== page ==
Well, if that’s what universities want to do, fine. The bigger problem is that there doesn’t seem to be any due process. In the same way that those ISPs took down those Web sites without (presumably) even checking whether the claim was valid, I don’t think most universities are taking the time out to verify the validity of copyright complaints, but are taking the time to punish students for mere accusations. Maybe most students are illegally file-sharing and so many people have participated in illegal file-sharing at least once so its difficult for us to see past our own behavior, but I don’t believe all complaints are valid. The entertainment industry has been known to send false/incorrect takedown notices and because there is no penalty for sending invalid complaints, there’s nothing really stopping me from just spamming DMCA agents all over the country, arbitrarily looking up IP subnets and claiming copyright infringement. As far as I can tell, universities as well as ISPs are not actively verifying that the complaining parties are actually the copyright owners (much less real people). But more insidious than that is they are not verifying that the files are actually being shared up at all by the accused party. We’re just taking the entertainment industry’s word for it and punishing our students.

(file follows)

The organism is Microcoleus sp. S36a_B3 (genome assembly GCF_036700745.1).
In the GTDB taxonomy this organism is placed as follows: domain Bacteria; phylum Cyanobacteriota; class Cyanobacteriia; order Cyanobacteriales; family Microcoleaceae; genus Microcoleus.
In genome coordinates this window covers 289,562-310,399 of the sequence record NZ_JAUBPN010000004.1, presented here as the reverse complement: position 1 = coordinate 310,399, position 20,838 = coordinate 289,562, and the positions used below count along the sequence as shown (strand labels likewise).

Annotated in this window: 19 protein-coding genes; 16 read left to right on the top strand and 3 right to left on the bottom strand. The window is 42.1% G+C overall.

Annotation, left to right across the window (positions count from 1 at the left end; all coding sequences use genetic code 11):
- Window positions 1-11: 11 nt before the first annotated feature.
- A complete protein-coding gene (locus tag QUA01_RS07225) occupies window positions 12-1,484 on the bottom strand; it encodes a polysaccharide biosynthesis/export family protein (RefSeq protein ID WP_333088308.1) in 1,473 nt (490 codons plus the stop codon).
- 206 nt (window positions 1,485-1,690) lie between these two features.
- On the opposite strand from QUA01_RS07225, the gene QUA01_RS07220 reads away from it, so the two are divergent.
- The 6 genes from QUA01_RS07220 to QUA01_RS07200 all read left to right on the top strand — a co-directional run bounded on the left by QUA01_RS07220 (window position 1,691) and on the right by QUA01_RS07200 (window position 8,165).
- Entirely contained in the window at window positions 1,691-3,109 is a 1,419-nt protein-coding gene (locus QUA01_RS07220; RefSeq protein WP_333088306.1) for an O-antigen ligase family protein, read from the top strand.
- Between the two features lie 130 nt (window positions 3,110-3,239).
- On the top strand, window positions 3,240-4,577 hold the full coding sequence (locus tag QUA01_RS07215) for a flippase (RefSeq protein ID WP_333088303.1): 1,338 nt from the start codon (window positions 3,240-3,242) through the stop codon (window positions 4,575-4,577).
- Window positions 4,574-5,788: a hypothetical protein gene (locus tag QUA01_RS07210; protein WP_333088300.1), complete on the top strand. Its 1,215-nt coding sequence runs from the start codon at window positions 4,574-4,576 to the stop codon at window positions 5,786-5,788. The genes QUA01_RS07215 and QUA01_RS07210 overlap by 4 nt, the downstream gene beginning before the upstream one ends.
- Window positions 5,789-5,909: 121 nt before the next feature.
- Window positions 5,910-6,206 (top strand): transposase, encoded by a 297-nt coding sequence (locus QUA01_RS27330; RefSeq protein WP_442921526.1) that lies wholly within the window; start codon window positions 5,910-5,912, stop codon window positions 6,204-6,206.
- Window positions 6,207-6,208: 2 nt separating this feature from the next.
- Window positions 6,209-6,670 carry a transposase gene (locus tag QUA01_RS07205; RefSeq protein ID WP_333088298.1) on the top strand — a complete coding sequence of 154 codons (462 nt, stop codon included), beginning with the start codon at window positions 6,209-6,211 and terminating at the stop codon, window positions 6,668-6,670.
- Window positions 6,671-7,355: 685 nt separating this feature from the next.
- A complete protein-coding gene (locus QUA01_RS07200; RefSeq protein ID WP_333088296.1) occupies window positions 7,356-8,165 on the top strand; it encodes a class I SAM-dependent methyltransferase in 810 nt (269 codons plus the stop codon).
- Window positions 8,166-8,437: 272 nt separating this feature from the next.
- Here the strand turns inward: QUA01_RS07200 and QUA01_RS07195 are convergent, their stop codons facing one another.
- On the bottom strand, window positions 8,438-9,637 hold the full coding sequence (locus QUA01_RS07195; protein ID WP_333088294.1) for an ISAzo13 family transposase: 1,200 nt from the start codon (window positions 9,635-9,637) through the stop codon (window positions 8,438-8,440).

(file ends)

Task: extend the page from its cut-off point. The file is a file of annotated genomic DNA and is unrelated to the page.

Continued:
But what if we were to verify that the files were being shared up and found that they were? Well, that doesn’t automatically mean we should convict either. If you haven’t thought of it yet, think about the sharp increase in computer security vulnerabilities and exploits. Aside from launching DoS attacks and stealing/destroying your personal data, viruses and other exploits also take control of your computer to illegally share up copyrighted materials. So, in these cases, files are being illegally shared, but not by the choice of the computer’s owner. And you might say, “well, that’s the price they pay for not keeping their computers secure.” But if you got a speeding ticket because you had a broken speedometer, would you just pay the ticket and accept the points onto your record? Besides, an exploit for an operating system vulnerability could come out before the patch was available and if you just happen to be that unlucky, you could get infected within hours or even minutes and soon, the DMCA complaints could be rolling in one after another. And you may not even know you’re infected until you get one, two, three or even more DMCA complaints. And the lack of timeliness with which DMCA complaints are often filed only complicates matters– by the time you receive them, you may have already cleaned and patched your machine, making it that much harder to prove that you were infected at some point and that the files were shared without your knowledge.
Everyone is so afraid of getting sued that we’ve gone right past one of the most important concepts in our society– that we are innocent until proven guilty– and instead, we are interpreting accusations as actual violations. And instead of placing the burden of proof on the accuser, we simply roll over and let accusation equal guilt. Are these the ideals we want to be holding up in our higher education institutions, in the places from which we draw tomorrow’s leaders? Are these the lessons we want to teach them, the attitude we want them to take and the standard to which we want to hold them?